Fears of a potent Syrian air defense system drove the U.S. Air Force to send its silver bullet force of F-22 Raptor stealth fighters into battle for the first time ever. ...

But the Raptors’ first mission wasn’t cheap. Together, the missiles and airstrikes cost at least $79 million to pull off, according to a Daily Beast tally.

That's more expensive than India's mission to Mars, which was successfully completed Wednesday at a cost of just $74 million.
--Dave Majumdar, Daily Beast, on two very different ways to spend $79 million. HT: Chris Blattman

An EMT on what all dying patients think

I've been a critical care EMT for the past seven years in Suffolk County, New York. I've been a first responder in a number of incidents ranging from car accidents to Hurricane Sandy. ...

Having responded to many cases since then where patients were in their last moments and there was nothing I could do for them, in almost every case, they have all had the same reaction to the truth, of inner peace and acceptance. In fact, there are three patterns I have observed in all these cases.

The first pattern always kind of shocked me. Regardless of religious belief or cultural background, there's a need for forgiveness. Whether they call it sin or they simply say they have a regret, their guilt is universal. I had once cared for an elderly gentleman who was having a massive heart attack. As I prepared myself and my equipment for his imminent cardiac arrest, I began to tell the patient of his imminent demise. He already knew by my tone of voice and body language. As I placed the defibrillator pads on his chest, prepping for what was going to happen, he looked me in the eye and said, "I wish I had spent more time with my children and grandchildren instead of being selfish with my time." Faced with imminent death, all he wanted was forgiveness.

The second pattern I observe is the need for remembrance. Whether it was to be remembered in my thoughts or their loved ones', they needed to feel that they would be living on. There's a need for immortality within the hearts and thoughts of their loved ones, myself, my crew, or anyone around. Countless times, I have had a patient look me in the eyes and say, "Will you remember me?"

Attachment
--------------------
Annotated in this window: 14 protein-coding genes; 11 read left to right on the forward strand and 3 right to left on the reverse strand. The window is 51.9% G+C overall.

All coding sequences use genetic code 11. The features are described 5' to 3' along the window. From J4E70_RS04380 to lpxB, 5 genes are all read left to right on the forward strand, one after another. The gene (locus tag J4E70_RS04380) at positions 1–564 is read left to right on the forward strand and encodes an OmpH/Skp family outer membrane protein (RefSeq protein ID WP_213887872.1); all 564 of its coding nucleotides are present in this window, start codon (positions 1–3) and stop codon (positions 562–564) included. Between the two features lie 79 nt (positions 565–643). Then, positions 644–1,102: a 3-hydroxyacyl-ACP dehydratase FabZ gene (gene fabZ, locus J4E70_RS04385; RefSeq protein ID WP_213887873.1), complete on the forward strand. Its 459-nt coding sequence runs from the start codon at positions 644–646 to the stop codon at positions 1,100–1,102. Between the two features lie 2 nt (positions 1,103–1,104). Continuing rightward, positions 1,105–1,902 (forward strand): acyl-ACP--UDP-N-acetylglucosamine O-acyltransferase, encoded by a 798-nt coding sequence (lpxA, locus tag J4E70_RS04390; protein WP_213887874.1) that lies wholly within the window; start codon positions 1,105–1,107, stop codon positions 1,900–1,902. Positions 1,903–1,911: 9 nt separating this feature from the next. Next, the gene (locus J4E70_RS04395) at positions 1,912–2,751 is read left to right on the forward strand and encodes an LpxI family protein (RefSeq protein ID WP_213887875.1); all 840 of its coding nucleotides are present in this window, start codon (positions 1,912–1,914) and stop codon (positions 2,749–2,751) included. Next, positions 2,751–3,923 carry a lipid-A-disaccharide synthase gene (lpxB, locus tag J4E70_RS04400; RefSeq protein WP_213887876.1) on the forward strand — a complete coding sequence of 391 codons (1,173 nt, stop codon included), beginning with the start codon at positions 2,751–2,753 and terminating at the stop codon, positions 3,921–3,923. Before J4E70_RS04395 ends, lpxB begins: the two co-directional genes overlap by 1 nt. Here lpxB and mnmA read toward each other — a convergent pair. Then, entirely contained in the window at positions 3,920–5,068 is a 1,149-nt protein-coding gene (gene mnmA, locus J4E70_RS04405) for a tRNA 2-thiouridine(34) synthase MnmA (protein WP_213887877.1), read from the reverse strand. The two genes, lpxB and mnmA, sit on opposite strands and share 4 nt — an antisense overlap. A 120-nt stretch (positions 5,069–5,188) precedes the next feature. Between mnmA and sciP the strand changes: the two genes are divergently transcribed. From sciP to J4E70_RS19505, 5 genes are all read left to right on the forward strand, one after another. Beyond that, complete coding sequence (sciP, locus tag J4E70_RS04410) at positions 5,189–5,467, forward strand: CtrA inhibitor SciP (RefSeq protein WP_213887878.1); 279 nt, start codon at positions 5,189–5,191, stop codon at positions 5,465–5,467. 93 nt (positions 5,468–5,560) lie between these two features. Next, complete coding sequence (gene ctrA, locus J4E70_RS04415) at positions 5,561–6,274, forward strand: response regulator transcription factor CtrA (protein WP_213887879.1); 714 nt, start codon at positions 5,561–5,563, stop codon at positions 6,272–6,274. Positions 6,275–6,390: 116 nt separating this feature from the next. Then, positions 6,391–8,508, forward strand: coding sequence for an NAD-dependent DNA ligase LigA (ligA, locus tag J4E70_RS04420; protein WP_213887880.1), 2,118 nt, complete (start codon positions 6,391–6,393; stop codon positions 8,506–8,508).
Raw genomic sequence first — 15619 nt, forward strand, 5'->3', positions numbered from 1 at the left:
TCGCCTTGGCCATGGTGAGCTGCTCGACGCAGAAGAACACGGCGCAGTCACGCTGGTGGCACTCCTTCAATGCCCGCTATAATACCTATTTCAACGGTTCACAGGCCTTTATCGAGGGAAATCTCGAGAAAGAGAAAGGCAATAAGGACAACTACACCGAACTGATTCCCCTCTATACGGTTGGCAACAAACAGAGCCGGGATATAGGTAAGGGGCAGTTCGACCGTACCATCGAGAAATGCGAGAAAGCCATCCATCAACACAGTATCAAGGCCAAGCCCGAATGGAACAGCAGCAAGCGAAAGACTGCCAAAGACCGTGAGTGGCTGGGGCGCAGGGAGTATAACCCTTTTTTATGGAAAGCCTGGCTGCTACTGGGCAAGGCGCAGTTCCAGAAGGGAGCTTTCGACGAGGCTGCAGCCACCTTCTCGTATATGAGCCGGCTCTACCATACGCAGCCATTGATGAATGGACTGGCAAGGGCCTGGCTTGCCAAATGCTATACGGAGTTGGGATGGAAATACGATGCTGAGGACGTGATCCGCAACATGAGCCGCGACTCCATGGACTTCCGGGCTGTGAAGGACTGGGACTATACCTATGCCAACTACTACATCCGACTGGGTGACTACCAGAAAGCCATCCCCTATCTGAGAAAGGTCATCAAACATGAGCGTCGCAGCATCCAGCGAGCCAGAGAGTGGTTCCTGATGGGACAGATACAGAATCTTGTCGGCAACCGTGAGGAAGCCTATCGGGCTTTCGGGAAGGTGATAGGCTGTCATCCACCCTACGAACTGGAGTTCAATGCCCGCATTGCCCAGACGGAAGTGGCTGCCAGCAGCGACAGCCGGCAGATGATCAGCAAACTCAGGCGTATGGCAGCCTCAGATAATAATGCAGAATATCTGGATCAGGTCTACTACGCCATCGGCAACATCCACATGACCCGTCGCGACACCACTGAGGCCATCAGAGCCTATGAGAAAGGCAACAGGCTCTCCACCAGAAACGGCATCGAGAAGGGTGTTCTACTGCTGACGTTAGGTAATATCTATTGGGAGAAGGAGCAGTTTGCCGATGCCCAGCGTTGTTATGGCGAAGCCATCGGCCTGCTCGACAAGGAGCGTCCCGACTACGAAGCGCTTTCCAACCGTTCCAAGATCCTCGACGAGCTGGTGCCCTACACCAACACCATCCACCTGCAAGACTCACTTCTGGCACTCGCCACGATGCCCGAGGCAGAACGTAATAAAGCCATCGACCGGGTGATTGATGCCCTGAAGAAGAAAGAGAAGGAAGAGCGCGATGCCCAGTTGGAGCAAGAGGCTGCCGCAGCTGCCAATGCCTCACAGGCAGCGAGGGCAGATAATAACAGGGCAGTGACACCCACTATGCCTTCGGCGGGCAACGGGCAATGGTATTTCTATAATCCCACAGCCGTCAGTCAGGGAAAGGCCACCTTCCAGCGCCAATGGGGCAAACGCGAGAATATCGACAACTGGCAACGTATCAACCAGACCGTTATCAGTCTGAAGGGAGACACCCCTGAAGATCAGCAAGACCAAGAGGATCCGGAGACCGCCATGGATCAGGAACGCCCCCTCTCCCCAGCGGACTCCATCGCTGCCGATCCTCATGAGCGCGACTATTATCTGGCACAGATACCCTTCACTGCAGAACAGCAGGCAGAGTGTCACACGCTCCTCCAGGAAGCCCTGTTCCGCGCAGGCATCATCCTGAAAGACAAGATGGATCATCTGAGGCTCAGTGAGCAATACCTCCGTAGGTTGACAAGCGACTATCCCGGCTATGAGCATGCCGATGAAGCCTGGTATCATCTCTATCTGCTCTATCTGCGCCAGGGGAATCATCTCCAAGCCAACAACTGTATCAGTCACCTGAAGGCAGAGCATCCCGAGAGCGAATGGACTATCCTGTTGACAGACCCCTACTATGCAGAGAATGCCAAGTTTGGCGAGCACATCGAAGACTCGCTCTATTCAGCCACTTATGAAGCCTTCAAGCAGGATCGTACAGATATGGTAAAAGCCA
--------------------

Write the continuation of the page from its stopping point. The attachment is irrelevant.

The final pattern I observe always touched me the deepest, to the soul. The dying need to know that their life had meaning. They need to know that they did not waste their life on meaningless tasks.
--Matthew O'Reilly, TED@NYC, on the universal desire for forgiveness, meaning, and immortality, i.e. what Christianity offers. HT: PW

Sunday, September 21, 2014

The Korean language has no word for "irony" or "parody"

Irony is that special privilege of wealthy nations—Aristophanes, possibly the world’s first satirist, wrote his plays as Athens was becoming the dominant power in the region; Cervantes wrote at the height of Spain’s naval wealth; and Alexander Pope was born the year that England defeated the Spanish Armada. First, one scrambles for wealth; then one luxuriates in mocking the effeteness that comes with it.

Thus “Gangnam Style” signals the emergence of irony in South Korea, meaning that the country has reached the final stage in any state’s evolution. If you don’t think that irony is a measure of eliteness, think of how annoyed you were the last time you were accused of not having any. Americans have told me that Asians have no irony; in Europe, where I last lived, I was told that Americans have none.

South Korea had no irony when I arrived there. I can say that as plainly as I can say that it had no McDonald’s (it arrived in 1988, in Gangnam, of course). The Korean language has no word for irony, nor for “parody,” which is why the Korean press has been using the English word “parody” to describe Gangnam Style.
--Euny Hong, Quartz, on language reflecting culture

Are Paleo diets healthier? Evidence from hunter gatherers

What current health fad do I wish people would ignore?

Stone-age diets. ...

Our image of a carnivorous cave man with blood vessels free of plaques, low cholesterol levels and healthy hearts and brains may be wishful thinking. A postmortem study of 137 mummies from four different premodern cultures, found that atherosclerosis rates in hunter-gatherers was not lower than in farmers. For example, three of five (60%) mummies from an Aleutian hunter gather clan had atherosclerosis, by their 40s. ...

Of course, some half a dozen studies of the Paleo diet have noted benefits– e.g. a study of 10 full blooded diabetic Aborigines showed that temporary reversion to a hunter lifestyle resulted in improvements in glucose and weight. But since these were small studies of 10-15 subjects each that lasted only a few weeks, they are not generalizable. Many diets (including the vegetarian Rice Diet) have shown equally robust short-term benefits–the Achilles’ heel is the failure to show long-term benefits. And there is little evidence that a Paleo diet is any better than simply just eating fewer calories.
--Dr. Murali Doraiswamy, WSJ, on the good old days perhaps not being so good

Saturday, September 20, 2014

Obama's undersecretary for science: Climate science is not settled

The idea that "Climate science is settled" runs through today's popular and policy discussions. Unfortunately, that claim is misguided. ...